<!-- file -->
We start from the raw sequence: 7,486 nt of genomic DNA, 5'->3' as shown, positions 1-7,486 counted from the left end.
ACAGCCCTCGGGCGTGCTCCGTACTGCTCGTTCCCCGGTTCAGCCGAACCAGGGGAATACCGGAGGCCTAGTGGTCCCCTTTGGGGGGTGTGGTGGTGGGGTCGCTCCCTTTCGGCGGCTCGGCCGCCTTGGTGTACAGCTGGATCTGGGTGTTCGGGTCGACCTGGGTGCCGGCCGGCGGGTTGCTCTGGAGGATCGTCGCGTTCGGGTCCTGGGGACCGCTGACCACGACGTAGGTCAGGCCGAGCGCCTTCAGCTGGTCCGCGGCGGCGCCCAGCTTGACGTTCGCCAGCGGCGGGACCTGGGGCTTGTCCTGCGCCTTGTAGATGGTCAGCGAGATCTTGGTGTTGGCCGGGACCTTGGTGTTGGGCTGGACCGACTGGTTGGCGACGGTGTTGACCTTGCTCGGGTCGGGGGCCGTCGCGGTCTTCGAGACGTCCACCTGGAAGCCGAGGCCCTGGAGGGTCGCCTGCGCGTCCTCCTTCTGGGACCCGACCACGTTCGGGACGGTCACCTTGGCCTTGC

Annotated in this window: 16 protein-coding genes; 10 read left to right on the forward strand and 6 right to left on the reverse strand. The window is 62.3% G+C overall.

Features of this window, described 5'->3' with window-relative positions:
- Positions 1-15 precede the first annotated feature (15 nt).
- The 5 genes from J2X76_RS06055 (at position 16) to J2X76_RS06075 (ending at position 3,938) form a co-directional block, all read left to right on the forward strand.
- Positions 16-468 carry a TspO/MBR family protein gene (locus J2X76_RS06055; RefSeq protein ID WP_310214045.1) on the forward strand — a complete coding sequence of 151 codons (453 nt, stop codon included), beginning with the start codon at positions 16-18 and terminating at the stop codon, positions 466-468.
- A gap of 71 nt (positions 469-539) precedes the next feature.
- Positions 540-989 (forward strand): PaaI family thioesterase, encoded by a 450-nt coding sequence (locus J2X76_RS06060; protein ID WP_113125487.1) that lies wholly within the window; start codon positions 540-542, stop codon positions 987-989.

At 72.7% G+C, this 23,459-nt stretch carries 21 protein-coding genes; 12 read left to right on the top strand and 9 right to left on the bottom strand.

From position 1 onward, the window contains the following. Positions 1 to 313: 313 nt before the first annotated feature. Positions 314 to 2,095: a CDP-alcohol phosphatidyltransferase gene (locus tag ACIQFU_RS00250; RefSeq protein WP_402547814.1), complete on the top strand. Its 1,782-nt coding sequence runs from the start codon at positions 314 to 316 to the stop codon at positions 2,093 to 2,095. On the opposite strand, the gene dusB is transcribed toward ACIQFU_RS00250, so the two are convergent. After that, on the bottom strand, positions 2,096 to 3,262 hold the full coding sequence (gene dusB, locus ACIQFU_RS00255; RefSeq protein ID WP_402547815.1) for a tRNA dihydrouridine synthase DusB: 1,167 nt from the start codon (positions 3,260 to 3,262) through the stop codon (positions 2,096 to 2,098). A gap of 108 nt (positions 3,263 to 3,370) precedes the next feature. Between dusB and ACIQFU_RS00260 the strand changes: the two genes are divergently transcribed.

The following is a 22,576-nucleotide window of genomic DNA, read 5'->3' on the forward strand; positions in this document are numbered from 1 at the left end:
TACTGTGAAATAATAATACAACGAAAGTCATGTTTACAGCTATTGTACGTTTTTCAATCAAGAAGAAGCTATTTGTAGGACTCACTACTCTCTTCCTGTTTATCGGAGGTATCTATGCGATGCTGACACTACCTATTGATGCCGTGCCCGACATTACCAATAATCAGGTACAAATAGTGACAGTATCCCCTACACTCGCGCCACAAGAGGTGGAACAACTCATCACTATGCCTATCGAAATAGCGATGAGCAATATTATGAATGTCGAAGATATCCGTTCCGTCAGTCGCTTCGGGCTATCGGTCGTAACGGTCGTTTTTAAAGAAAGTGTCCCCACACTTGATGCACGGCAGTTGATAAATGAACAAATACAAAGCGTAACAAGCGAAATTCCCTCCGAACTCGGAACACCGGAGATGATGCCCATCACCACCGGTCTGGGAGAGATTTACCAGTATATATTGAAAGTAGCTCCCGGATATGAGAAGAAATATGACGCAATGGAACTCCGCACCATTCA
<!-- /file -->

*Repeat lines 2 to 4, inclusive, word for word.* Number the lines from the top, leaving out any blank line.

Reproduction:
ACAGCCCTCGGGCGTGCTCCGTACTGCTCGTTCCCCGGTTCAGCCGAACCAGGGGAATACCGGAGGCCTAGTGGTCCCCTTTGGGGGGTGTGGTGGTGGGGTCGCTCCCTTTCGGCGGCTCGGCCGCCTTGGTGTACAGCTGGATCTGGGTGTTCGGGTCGACCTGGGTGCCGGCCGGCGGGTTGCTCTGGAGGATCGTCGCGTTCGGGTCCTGGGGACCGCTGACCACGACGTAGGTCAGGCCGAGCGCCTTCAGCTGGTCCGCGGCGGCGCCCAGCTTGACGTTCGCCAGCGGCGGGACCTGGGGCTTGTCCTGCGCCTTGTAGATGGTCAGCGAGATCTTGGTGTTGGCCGGGACCTTGGTGTTGGGCTGGACCGACTGGTTGGCGACGGTGTTGACCTTGCTCGGGTCGGGGGCCGTCGCGGTCTTCGAGACGTCCACCTGGAAGCCGAGGCCCTGGAGGGTCGCCTGCGCGTCCTCCTTCTGGGACCCGACCACGTTCGGGACGGTCACCTTGGCCTTGC

Annotated in this window: 16 protein-coding genes; 10 read left to right on the forward strand and 6 right to left on the reverse strand. The window is 62.3% G+C overall.

Features of this window, described 5'->3' with window-relative positions: